Photo by Alan Schmierer
Photo by Alan Schmierer

End of Land, Deer Isle

If you travel over Eggemoggin Reach
– using the suspension bridge –
it will feel as if you will crash into the ground
on the other side.

You will not.
You will land safely
on this island of two parts
and you will see the ocean as you perhaps have dreamt it.

But you’ll have to bottle that up for now.
You have to keep driving.
This is not your destination.

You will miss the ocean as you travel further into this two-part island,
but you will turn right from Route 15
onto Main Street before it becomes Bridge Street before it splits the harbor in two.

You will not see this splitting.
You will stop for coffee
at the top of this street
and you will smell the ocean in a way you never expected.

The coffee shop is small and loved.
You will speak casually with the owner.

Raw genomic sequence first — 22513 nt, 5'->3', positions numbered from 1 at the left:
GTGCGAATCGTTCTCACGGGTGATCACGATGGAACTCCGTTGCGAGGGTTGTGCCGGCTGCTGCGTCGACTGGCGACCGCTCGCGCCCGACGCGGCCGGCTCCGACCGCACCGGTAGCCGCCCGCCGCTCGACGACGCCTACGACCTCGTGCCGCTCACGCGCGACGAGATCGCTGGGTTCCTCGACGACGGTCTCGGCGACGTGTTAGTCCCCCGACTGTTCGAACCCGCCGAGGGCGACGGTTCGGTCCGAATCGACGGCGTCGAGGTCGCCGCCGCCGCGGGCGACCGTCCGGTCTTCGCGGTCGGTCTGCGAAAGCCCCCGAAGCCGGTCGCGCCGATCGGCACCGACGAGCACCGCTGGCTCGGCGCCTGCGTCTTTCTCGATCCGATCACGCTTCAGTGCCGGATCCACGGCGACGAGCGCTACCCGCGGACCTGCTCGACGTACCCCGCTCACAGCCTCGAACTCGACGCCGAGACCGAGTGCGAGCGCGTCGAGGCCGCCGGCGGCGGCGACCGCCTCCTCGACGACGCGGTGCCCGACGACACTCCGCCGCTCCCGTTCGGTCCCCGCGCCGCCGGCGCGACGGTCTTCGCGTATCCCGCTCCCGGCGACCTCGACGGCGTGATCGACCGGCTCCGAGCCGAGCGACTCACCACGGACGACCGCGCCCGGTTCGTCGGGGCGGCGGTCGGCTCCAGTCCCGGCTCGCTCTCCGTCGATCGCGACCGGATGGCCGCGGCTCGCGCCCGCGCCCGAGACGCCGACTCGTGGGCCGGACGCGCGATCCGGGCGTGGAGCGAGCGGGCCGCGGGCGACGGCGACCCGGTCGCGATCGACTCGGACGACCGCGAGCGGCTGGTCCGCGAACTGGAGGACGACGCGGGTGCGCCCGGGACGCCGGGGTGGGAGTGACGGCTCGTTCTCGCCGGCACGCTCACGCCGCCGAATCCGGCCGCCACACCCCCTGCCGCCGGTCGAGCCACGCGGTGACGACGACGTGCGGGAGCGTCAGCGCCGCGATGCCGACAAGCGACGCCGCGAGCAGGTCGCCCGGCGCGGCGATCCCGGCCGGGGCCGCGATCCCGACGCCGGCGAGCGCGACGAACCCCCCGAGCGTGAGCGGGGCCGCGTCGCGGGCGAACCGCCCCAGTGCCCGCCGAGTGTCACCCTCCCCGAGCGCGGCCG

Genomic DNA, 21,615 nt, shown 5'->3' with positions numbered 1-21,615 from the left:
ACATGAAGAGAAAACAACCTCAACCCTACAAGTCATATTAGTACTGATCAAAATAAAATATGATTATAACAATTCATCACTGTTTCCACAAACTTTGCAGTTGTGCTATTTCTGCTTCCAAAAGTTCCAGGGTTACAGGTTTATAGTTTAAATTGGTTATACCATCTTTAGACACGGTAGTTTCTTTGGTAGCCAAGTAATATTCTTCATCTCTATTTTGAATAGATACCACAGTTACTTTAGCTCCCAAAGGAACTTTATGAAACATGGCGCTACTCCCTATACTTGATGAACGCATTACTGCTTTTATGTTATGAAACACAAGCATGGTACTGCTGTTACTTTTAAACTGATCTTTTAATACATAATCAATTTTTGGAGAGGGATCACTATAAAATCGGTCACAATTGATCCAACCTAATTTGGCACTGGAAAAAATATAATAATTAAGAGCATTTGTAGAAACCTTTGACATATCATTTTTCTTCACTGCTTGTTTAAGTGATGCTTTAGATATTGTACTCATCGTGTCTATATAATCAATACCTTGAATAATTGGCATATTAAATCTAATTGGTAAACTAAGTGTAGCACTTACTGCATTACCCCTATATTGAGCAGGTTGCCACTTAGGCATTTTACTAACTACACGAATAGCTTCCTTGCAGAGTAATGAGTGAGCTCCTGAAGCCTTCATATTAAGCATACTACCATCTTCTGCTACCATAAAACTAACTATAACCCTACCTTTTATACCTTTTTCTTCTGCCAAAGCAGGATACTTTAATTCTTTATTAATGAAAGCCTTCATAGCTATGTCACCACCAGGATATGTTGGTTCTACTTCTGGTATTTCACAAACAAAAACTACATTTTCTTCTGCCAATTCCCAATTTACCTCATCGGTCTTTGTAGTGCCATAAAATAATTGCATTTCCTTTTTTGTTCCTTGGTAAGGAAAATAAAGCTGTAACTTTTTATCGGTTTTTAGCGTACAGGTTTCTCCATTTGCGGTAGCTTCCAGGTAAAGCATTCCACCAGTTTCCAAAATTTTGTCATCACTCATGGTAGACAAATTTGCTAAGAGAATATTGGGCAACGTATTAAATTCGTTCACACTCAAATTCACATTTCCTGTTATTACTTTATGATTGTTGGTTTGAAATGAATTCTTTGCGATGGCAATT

You will say names that make her face smile.
Everybody here knows those names. Everybody here knows that place.

Climbing back into your car,
you will find your way back to Route 15
and your chest will fill with an eagerness.

Deep into this two-part island, roads that should not be roads are roads,
But you will maneuver your car down the Fire Road
green of the cove on your right, rocks and dirt under your tires.

Eventually, you will come to the end…

You will park your car. You will drag out your chair –
legs scraping ocean rocks – right up to land’s end.

And you will be alone.

Let your body rest.
Watch the tide come in.
Watch the osprey circle.
Watch the stillness become darkness.
Watch the stars become the Milky Way.
Watch the tide go out.

Samaa Abdurraqib was raised in the Land of Buckeyes (Ohio), spent eight years in the Land of Dairy (Wisconsin), and moved to the Land of Lobsters in August 2010. She spent three years teaching Gender & Women’s Studies at Bowdoin College and transitioned into the non-profit world in 2013.


This piece is part of Voices from the Coast, a collection of writing, art, stories, and images offered in celebration of the Maine coast and launched in 2020, Maine Coast Heritage Trust’s 50th year.

SEE MORE VOICES FROM THE COAST 

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